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Common Camas
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Camassia quamash
  

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About Common Camas (Camassia quamash) Camassia quamash, commonly known as camas, small camas, common camas, common camash or quamash, is a perennial herb. It is one species of the genus Camassia and is native to western North America in large areas of southern Canada and the northwestern United States, from British Columbia and Alberta to California and east from Washington state to Montana and Wyoming. Though the once-immense spreads of camas lands have diminished because of modern developments and agriculture, numerous camas prairies and marshes may still be seen today. In the Great Basin, expanded settlement by whites accompanied by turning cattle and hogs onto camas prairies greatly diminished food available to native tribes and increased tension between Native Americans and settlers and travelers. Both the Bannock and Nez Perce Wars began after Nez Perce became incensed at the failure of the US government to uphold treaties, and at settlers who plowed up their camas prairies, which they depended on for subsistence. Growth pattern. It is a perennial herbaceous monocot with leaves emerging from a persistent bulb in a basal rosette. Leaves, stems, and roots. The stems have a length between 30 and 90 centimetres (12 and 35 in). The leaves are basal and have a grass-like appearance. Inflorescence and fruit. The pale blue to deep blue flowers appear in late spring to early summer (May to June in their native habitat). They are arranged in a raceme at the end of the stem. Each of the radially symmetrical, star-shaped flowers has six petals. Taxonomy.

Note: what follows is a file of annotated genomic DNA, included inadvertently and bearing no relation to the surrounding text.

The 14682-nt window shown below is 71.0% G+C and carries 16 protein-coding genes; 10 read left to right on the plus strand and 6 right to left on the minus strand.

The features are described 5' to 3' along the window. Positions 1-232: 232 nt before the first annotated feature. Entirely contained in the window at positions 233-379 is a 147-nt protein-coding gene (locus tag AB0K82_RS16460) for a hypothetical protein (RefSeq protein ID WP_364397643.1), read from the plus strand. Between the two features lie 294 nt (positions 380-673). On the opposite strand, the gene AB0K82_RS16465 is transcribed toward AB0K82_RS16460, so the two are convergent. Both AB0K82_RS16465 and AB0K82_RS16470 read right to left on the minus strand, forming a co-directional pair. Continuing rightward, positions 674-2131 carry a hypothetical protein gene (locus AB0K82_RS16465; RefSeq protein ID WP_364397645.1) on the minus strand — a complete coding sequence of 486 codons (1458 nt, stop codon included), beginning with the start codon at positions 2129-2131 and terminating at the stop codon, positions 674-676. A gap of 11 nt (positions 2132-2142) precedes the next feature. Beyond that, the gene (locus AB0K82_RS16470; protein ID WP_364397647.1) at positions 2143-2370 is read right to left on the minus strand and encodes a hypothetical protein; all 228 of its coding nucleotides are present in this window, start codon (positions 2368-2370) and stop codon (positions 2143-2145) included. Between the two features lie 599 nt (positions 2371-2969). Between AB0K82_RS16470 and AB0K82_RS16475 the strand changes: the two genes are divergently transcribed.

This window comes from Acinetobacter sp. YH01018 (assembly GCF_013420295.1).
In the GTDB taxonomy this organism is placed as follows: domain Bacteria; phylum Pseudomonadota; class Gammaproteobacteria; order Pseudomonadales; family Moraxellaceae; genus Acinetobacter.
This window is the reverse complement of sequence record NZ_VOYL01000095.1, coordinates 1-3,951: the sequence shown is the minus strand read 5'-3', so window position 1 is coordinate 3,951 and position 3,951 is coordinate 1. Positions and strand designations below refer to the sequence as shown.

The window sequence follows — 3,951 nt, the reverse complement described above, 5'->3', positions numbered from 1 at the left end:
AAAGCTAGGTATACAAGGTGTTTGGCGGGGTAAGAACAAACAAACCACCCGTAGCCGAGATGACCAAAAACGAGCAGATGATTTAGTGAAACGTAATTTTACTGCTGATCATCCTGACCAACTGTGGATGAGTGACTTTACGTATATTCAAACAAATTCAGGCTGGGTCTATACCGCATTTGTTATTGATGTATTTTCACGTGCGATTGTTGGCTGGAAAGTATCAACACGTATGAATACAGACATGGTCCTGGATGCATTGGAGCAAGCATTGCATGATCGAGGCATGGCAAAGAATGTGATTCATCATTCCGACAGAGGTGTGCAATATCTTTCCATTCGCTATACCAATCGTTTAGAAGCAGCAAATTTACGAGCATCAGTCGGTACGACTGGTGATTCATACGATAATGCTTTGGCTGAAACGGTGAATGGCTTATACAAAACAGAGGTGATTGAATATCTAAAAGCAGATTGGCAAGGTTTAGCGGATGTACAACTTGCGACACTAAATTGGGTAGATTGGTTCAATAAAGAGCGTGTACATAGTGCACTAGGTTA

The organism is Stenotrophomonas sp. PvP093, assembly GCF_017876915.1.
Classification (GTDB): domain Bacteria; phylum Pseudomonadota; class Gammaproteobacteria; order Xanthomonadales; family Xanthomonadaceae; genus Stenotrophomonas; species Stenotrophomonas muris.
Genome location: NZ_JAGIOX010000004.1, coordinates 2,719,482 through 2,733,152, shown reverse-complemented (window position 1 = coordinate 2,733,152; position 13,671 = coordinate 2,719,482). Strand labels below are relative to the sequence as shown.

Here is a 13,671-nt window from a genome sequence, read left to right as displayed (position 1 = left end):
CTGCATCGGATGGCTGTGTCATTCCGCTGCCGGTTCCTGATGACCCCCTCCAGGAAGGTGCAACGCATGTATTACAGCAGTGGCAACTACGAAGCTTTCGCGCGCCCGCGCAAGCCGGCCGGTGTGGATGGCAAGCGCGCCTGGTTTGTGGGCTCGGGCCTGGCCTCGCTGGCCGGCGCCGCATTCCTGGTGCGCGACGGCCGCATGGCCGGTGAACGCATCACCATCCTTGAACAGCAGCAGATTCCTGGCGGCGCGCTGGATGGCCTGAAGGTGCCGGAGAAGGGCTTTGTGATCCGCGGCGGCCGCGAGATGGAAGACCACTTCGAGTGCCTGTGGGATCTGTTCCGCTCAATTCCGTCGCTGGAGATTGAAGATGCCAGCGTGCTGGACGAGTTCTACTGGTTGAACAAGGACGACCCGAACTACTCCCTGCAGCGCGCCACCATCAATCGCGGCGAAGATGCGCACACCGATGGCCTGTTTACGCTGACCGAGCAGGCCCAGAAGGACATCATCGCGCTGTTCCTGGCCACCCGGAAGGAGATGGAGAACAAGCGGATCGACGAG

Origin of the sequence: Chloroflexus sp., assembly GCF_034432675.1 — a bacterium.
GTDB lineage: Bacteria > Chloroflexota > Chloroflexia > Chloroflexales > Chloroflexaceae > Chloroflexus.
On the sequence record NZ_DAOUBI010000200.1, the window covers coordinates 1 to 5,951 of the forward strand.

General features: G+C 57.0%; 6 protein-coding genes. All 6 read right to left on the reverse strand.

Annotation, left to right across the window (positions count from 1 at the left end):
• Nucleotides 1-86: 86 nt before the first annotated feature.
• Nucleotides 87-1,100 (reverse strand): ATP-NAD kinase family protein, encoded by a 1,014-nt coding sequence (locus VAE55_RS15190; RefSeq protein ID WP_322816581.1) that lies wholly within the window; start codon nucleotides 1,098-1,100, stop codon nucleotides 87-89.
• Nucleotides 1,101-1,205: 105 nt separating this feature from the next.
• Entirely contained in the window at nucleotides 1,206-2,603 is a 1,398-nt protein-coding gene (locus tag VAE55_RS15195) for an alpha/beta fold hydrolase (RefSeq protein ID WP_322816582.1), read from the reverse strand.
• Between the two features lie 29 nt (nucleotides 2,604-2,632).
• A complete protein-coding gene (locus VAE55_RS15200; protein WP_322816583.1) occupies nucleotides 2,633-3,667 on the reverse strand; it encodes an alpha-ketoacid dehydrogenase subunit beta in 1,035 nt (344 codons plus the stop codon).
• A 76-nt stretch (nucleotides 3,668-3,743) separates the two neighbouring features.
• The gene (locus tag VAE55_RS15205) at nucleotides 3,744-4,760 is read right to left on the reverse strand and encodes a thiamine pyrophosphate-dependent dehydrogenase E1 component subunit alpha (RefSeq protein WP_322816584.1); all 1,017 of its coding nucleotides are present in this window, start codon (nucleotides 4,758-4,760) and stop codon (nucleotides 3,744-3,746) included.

Plant Description
Plant Type
Perennial herb

Max. Height
2 ft (0.6 m)

Flower Color
Purple, Pink, Lavender

Flowering Season
Spring
Spring
Summer
Fall
Winter


Native Status
Native

Natural Setting
Site Type
meadows, streamsides

Sun
Sun, Part Shade

Elevation ?
12' - 9229'

Annual Precip. ?
13.7" - 126.5"

Summer Precip. ?
0.35" - 3.85"

Coldest Month ?
25.6° F - 48.9° F

Hottest Month ?
50.2° F - 74.9° F

Humidity ?
0.09 vpd - 22.36 vpd

Soil Description
Tolerant of a variety of garden soils as long as sufficient moisture is available

Drainage
Fast, Medium, Slow

Landscaping Information
Water Requirement ?
Moderate - High
Extremely Low
Very Low
Low
Moderate - High


Propagation ?
For propagating by seed: Sow seeds, enclose seed container in polyethylene bag and refrigerate at less than 41°F. Remove from refrigerator and plastic bag when germination starts or in 3 mos.

Nursery Availability
Commonly Available


Sources include: Wikipedia. All text shown in the "About" section of these pages is available under the Creative Commons Attribution-ShareAlike License. Plant observation data provided by the participants of the California Consortia of Herbaria, Sunset information provided by Jepson Flora Project. Propogation from seed information provided by the Santa Barbara Botanical Garden from "Seed Propagation of Native California Plants" by Dara E. Emery. Sources of plant photos include CalPhotos, Wikimedia Commons, and independent plant photographers who have agreed to share their images with Calscape. Other general sources of information include Calflora, CNPS Manual of Vegetation Online, Jepson Flora Project, Las Pilitas, Theodore Payne, Tree of Life, The Xerces Society, and information provided by CNPS volunteer editors, with special thanks to Don Rideout. Climate data used in creation of plant range maps is from PRISM Climate Group, Oregon State University, using 30 year (1981-2010) annual "normals" at an 800 meter spatial resolution.

Links:   Jepson eFlora Taxon Page  CalPhotos  Wikipedia  Calflora

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